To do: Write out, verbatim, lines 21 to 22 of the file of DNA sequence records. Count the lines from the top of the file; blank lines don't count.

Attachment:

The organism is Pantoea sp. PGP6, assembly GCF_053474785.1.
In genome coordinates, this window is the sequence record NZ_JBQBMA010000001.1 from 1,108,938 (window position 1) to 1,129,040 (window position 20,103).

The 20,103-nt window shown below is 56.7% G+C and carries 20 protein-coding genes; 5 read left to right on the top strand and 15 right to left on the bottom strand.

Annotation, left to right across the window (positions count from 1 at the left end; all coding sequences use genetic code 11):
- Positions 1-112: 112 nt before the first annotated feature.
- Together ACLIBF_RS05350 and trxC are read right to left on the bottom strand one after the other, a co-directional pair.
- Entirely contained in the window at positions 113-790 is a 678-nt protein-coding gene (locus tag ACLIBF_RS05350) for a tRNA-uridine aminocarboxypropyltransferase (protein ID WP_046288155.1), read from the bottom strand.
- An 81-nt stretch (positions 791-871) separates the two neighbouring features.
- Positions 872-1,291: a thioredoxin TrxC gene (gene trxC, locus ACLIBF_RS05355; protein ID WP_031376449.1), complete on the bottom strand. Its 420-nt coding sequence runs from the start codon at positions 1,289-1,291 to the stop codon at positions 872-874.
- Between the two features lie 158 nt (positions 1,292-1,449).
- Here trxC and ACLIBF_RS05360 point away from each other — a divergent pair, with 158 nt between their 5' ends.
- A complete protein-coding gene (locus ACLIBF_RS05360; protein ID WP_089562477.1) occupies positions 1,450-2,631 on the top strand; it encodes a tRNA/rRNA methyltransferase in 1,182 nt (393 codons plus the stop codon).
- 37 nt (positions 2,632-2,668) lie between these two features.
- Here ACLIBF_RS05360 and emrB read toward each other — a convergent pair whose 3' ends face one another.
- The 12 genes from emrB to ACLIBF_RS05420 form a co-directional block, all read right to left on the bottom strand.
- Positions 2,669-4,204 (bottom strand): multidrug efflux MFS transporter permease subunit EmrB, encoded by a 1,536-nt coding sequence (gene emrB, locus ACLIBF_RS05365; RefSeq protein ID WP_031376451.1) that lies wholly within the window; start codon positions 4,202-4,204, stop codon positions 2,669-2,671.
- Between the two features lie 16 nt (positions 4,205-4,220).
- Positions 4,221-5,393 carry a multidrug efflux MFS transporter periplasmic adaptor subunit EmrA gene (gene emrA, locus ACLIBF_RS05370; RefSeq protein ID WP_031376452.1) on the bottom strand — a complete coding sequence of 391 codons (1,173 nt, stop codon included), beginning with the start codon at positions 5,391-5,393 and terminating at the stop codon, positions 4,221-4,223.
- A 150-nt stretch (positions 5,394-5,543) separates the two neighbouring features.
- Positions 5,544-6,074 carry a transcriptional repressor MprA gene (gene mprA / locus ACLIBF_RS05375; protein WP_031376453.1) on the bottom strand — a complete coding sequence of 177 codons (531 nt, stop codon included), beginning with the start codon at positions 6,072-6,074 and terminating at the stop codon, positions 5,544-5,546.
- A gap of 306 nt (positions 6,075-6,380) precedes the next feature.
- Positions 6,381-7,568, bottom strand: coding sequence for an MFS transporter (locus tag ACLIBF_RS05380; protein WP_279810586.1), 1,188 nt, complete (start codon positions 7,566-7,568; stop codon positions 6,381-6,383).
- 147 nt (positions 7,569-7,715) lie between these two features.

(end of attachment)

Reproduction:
- A gap of 306 nt (positions 6,075-6,380) precedes the next feature.
- Positions 6,381-7,568, bottom strand: coding sequence for an MFS transporter (locus tag ACLIBF_RS05380; protein WP_279810586.1), 1,188 nt, complete (start codon positions 7,566-7,568; stop codon positions 6,381-6,383).